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Israeli, Isaac ben Joseph


ISRAELI, ISAAC BEN JOSEPH (first half of the 14th century), Spanish astronomer who worked in Toledo. Israeli is best known for his book Yesod Olam ("The Foundation of the World") written in 1310, which was considered the most important contribution to Hebrew literature in this field. It dealt with the geometrical problems of the earth in the Ptolemaic system of the universe as revised by al-Biṭsūjī, the seasons, etc., and included astronomical tables. The high esteem in which this book was held over several centuries led to an edition in 1777 being published in Berlin by Jacob Shklover, and a more complete edition, with a preface by David Cassel, was produced in Berlin (1846–48) by B. Goldberg and L. Rosenkranz. There are also commentaries on this work by Isaac *Alḥadib, Judah *Bassan, and Elijah *Mizraḥi. An abridged version in Arabic was written by the author's son, Joseph Israeli b. Isaac, a Hebrew translation of which (under the title Kiẓẓur Yesod Olam) still exists. Isaac Israeli is also the author of two other books, still extant in manuscripts, Sha'ar ha-Shamayim and Sha'ar ha-Millu'im.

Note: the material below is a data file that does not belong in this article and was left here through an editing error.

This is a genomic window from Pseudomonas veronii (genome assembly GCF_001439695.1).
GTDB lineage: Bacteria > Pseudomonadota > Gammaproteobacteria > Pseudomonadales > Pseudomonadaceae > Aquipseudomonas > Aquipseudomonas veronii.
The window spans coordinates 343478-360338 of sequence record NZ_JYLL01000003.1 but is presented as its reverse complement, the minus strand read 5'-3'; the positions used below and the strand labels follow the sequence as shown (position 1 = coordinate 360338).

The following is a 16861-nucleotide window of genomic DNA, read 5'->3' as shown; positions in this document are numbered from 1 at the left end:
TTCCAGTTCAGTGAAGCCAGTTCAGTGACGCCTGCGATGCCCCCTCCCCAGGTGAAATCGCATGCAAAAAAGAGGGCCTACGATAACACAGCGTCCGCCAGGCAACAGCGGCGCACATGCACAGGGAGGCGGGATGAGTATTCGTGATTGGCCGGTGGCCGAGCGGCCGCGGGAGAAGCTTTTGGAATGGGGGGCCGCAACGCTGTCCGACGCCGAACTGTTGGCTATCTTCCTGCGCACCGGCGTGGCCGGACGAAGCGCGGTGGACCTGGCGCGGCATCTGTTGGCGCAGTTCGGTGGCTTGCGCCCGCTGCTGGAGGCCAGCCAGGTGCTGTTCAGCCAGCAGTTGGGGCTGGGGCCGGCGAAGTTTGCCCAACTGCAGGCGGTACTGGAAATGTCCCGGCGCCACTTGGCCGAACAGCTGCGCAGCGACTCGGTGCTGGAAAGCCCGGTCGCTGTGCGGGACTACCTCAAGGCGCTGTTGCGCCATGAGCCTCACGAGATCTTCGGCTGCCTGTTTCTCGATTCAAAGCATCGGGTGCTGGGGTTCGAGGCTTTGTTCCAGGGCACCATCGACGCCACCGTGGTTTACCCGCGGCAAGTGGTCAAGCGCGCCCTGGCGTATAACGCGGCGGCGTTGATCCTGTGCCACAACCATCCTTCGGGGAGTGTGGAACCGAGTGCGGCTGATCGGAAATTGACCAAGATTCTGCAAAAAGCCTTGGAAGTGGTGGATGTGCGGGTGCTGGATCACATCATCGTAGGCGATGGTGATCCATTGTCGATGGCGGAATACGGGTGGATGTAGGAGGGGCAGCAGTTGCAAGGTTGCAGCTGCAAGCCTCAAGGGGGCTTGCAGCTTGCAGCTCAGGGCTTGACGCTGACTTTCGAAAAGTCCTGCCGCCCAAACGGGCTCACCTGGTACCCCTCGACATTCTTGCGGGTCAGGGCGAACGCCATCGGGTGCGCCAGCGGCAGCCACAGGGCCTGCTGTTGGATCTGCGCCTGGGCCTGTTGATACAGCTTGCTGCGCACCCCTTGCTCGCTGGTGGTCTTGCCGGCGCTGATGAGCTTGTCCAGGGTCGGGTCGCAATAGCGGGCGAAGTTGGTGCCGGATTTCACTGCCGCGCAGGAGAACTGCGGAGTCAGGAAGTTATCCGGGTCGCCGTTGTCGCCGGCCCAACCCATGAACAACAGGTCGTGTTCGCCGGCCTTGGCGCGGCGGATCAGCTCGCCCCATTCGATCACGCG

Steinschneider, Arab Lit, 164; idem, Die Mathematik bei den Juden (1897), 39; Waxman, Literature, 2 (19602), 320–1; G. Sarton, Introduction to the History of Science, 3 (1947–48), 691–2, includes bibliography; W.M. Feldman, Rabbinical Mathematics and Astronomy (1931), 111.

[Arthur Beer]

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